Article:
O Honolulu Town, you will no more see my dear papa passing by your various locales, so to the members of the churches of Kawaiahao and Kaumakapili, no more will you see my beloved papa, for I do not know of his position in to Calvinist Church, but all the members of that Church know of his service until he lay in repose.

To all of you, O members of the Legislature, you will no more see my dear papa, and hear his voice. Auwe, my dear papa who has gone afar; the parent of all ethnicities, from those of high stature to those of low stature, everyone was the same to him; from the malihini to the kamaaina, they were all welcomed to our loving home in Napoopoo.

Therefore let it be known to t he family, the friends and the all of the public that the parent of that loving home has gone. When malihini came, everything would be made ready by my dear papa, and all that there would be to do would be to eat.

Your honor, Representative Kalanianaole, you will no more see my dearly beloved papa, your parent and home all during the time you ran as a Representative. During the election season and when candidates were voted for, you went around Hawaii with my dearly beloved papa; aloha for all those place you all went together. There will never again be a parent like my dear papa. When you think about going to Kona, he was a parent and a home for you. So too for all the people, when they decided to go to Kona, they had a home there; but his walls have faded, and by dear papa has gone, the one who made lively the home of ours; but that is the charge of the Lord, and not for us, the children of man.

I will stop here, and I ask the almighty father that he lighten my grief and sadness, along with my older sister, Mrs. Hoakalei Crowell, and our Mama and all the family.

With you, O Solomon Hanohano [Editor of the Kuokoa], goes our final aloha.

With grief for our losing our parent, my dear papa gone afar.

MRS. KALEIMOMI WAIALEALE.

(Kuokoa, 4/23/1920, p. 3)

Kuokoa_4_23_1920_3

Ka Nupepa Kuokoa, Buke LVIII, Helu 17, Aoao 3. Aperila 23, 1920.

Death of Eda Kawaikauomaunahina Kalua, 1921.

MY DEAR WIFE EDA KALUA HAS GONE.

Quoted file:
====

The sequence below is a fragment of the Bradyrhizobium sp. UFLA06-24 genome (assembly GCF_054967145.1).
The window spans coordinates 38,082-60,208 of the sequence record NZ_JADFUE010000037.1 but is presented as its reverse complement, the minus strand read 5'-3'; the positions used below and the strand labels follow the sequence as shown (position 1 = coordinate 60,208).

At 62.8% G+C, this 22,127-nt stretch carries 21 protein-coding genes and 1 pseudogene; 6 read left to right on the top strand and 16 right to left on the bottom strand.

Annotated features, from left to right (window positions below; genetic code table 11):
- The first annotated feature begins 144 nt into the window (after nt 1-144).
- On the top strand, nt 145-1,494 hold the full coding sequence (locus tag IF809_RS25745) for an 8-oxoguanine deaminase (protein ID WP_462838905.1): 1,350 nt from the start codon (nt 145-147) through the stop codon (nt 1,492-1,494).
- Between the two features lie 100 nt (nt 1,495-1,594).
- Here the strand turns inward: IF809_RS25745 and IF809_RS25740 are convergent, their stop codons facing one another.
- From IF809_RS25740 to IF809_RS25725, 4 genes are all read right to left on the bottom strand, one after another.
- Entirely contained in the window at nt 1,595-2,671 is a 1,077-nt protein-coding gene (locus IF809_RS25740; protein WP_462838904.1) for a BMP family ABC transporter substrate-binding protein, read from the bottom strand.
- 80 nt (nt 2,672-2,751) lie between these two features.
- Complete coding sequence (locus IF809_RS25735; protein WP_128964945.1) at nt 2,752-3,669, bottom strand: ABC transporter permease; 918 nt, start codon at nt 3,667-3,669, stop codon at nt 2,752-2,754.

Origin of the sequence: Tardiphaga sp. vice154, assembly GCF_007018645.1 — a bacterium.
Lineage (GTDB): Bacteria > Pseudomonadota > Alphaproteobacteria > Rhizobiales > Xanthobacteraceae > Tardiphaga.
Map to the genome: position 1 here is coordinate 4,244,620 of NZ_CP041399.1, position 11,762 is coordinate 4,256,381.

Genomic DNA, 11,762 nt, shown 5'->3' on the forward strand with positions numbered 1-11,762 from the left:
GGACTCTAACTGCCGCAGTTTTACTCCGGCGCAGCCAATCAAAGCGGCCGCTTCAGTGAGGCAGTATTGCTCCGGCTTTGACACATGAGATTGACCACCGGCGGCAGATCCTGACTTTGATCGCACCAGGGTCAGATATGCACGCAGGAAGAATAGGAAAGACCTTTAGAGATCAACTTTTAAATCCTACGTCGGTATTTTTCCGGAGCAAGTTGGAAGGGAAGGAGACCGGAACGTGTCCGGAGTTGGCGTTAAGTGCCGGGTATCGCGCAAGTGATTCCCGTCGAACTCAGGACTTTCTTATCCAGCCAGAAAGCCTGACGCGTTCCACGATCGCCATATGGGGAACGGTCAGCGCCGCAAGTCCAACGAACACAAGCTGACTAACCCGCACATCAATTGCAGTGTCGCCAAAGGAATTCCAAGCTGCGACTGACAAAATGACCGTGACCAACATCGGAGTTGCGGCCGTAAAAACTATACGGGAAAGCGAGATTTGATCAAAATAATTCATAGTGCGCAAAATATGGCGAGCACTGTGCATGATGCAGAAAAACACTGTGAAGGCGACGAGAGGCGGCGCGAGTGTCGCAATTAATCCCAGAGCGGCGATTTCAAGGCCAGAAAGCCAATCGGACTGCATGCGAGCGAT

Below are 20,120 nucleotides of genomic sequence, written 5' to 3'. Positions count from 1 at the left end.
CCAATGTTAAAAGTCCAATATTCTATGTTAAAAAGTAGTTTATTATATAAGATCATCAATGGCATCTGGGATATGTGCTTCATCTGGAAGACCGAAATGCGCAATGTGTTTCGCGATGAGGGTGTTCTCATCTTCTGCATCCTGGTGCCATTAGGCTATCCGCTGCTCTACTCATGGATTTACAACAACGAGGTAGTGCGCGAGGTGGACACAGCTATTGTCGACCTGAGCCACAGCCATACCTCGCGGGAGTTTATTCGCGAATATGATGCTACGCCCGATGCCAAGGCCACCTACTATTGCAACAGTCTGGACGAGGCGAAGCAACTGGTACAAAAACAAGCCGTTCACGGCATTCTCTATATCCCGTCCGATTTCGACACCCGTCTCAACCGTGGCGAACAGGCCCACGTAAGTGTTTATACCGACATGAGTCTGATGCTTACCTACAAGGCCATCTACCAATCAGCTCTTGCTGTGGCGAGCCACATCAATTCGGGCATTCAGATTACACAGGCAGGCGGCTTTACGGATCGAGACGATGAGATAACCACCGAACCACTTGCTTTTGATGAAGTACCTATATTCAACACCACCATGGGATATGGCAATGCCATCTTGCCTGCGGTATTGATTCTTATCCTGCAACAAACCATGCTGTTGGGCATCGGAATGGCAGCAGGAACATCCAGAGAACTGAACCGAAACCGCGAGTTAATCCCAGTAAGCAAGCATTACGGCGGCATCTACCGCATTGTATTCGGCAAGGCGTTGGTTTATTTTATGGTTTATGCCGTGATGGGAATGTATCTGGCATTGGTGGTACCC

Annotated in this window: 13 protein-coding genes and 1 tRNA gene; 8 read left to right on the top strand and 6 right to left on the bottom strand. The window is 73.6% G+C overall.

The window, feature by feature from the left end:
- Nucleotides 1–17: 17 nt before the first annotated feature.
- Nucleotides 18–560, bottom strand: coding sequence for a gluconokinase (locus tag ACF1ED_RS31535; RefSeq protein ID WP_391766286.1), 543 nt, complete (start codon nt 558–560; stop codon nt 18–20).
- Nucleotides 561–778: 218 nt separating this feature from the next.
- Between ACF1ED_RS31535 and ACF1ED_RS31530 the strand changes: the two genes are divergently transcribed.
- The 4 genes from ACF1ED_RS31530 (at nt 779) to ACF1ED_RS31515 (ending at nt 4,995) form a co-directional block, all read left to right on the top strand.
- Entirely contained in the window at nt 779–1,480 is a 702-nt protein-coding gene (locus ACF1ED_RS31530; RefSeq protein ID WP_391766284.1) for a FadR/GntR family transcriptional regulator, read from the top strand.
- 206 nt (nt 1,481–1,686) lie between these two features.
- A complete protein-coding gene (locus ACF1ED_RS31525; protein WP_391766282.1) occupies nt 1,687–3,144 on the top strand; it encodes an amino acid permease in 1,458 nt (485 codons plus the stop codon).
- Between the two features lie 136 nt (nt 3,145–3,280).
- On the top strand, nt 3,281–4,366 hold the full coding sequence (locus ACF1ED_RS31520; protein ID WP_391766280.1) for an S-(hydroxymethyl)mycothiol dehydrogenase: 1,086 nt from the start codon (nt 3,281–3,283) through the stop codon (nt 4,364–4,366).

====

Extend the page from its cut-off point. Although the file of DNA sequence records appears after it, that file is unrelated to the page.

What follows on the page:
MRS. EDA KALUA.

Mr. Solomon Hanohano, Aloha oe:— Please insert in an open space of the columns of the pride of the Hawaiian people, the Kuokoa newspaper, the telephone wire that announces the news to the four corners of the earth, so that the older siblings, younger siblings, the brothers, and the parents who live from where the sun rises at Kumukahi until where the sun sets at the surface of the sea at Lehua, will hear of this sad bundle of aloha placed above. Continue reading

Zakaria Hapuku and Hana Ihuanu first make their way to the Marquesas, 1861.

Hokuao sets sail.

On Friday, at 5 o’clock in the evening, the fine missionary ship set sail. It was made to sail quickly to take with it goods for the Hawaiian missionaries living in Fatuhiva, because of their difficulties faced with the wars of those people who are fond of revolts. When it sailed, the Hoolua wind blew a little stronger, Continue reading

Hula graduation [uniki] in Kahakuloa, Maui, 1875.

[Found under: “NO KE KALANA O KAHAKULOA A ME KONA MAU HIOHIONA.”]

Mixed-up news. On this 12th of June, there was a feast loudly given for a uniki for the hula uliuli, under the leadership of a youth, William Kamalahea; he is from the land of the Kilioopu wind, and he taught some from this District the hula uliuli, Continue reading

Latest from Waikapu, 1875.

[Found under: Na mea hou o na Waieha.”]

Pertaining to Waikapu.—On the 1st of August of this year, the Congregation of Waikapu decided to work on their church immediately, and these are the main things. The old church, to extend the stone walls 4 feet higher, and to arch the windows, and to fix the cracks in the stone walls. The carpenter that will do this is Ninihua; he says that the church will be completed for $2,300, and it is with this that the building will be complete along with his pay. According the this carpenter, with this money the church and the bell tower will be completed.

There are two Hawaiian hula houses in Waikapu; those who join in the hula are church members as well as non-church members. Many go to those houses, but the truly devout, they do not go. That is what I see when I visited this place, the land famous for the Kololio wind.

[This is part of a longer description by a person calling himself, Mose Malihinihele, of Honolulu.]

(Lahui Hawaii, 8/18/1875, p. 2)

LahuiHawaii_8_18_1875_2

Ka Lahui Hawaii, Buke I, Helu 34, Aoao 2. Augate 19, 1875.